We will always try to match the aperture of the spectroscope to that of the telescope; for example, if a telescope is F/8, prefer a spectroscope also at F/8. If we deviate from this ideal adjustment, the instrument will function correctly (it will produce quality spectra), but at the cost of a loss of efficiency, either in light (we lose photons) or in resolution (we could do better).
Beyond these three main parameters, there are a few others to consider when choosing your instrumentation. For example, we need to consider mechanical adaptation (draw-in, adapter rings), or sensor sampling. At this stage, however, these can be considered secondary elements. For further details, we recommend reading the “Succesfully Starting in Astronomical Spectroscopy – A Practical Guide”.
Which telescope to choose?
I already have a telescope
If you already have a telescope, it can advise you on the type of spectroscope to install.
1. You can then make a quick calculation of the optimum slot size (see previous paragraph). To put it simply, below 500mm in diameter, we consider ourselves to be in the “small telescope” range, which corresponds to most of Shelyak’s instruments.
2. If the diameter of your telescope is greater than 500mm, it’s useful to make slightly more precise calculations. Depending on your objectives, you’ll certainly have to choose between higher resolution (even if it means losing a little light), or limiting magnitude (at the cost of lower resolution).
3. Above this diameter (> 500mm), consider a fiber-optic spectroscope, such as the eShel, or even the Whoppshel. Since, for a given resolution, the size of the spectroscope is proportional to that of the telescope, we quickly arrive at instruments that are bulky and heavy, and therefore subject to mechanical bending. Using an optical fiber between the telescope and the spectroscope separates these two elements, and keeps the spectro stable on a table. The optical fiber is typically 50μm in diameter (compared with most slits closer to 25μm), which is well suited to telescopes of 500mm and above. In the case of the Whoppshel, the fiber can even go up to 105μm in diameter (and thus telescopes in the 1m class and beyond).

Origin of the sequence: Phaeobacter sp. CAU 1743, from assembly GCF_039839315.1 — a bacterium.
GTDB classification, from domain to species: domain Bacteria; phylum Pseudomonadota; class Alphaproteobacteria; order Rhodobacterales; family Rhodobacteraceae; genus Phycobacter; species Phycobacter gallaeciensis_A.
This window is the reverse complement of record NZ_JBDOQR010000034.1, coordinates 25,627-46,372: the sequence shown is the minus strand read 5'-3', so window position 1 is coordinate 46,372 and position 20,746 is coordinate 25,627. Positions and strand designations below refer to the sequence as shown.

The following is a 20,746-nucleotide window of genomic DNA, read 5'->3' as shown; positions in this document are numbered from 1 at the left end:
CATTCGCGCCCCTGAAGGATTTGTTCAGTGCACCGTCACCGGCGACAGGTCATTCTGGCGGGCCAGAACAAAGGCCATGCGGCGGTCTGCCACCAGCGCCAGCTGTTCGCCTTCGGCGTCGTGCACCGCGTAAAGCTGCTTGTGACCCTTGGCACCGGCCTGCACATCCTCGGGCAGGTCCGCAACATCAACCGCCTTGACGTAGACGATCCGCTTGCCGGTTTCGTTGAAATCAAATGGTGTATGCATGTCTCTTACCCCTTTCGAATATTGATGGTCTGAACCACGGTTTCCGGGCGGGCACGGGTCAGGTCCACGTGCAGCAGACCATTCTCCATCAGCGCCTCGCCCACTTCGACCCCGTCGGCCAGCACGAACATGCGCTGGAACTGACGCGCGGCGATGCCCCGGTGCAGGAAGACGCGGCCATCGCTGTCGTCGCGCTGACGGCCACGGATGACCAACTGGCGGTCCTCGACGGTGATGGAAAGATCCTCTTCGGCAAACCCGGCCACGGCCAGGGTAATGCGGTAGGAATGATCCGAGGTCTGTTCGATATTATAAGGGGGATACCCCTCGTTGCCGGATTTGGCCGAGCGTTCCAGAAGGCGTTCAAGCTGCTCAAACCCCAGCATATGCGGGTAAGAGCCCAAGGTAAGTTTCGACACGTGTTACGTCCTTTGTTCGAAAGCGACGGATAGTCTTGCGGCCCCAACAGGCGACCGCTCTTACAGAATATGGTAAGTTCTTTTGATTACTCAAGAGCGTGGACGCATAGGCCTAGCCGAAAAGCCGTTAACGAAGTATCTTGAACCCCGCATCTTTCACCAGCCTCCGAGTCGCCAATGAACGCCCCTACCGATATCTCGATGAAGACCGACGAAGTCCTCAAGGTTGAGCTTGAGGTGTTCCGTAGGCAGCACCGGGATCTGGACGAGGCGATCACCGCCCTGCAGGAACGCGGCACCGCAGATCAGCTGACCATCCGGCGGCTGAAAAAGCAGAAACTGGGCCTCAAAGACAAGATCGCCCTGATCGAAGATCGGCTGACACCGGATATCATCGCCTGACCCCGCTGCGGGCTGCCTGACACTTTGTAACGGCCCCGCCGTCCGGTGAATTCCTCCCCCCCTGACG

I don’t have a telescope
1- Use a mirror telescope for spectroscopy. By design, these telescopes are purely achromatic, meaning they behave exactly the same at all wavelengths. These are the instruments that will best enable you to explore extreme wavelengths (UV and IR). There are currently two types of instrument on the market: Newton telescopes and Ritchey-Chrétien (RC) telescopes.
2 -To observe faint objects (low resolution), prefer an “open” telescope, i.e. with an F/D ratio of less than 5 (this is the case with Newtons, for example). Conversely, for high resolution, prefer a more closed telescope (F/8 or higher – RCs are generally at F/8).
What do I want to observe?
You can observe many different objects with a spectro, and measure many different phenomena. At the end of the day, it’s all a question of resolution, spectral range and limiting magnitude.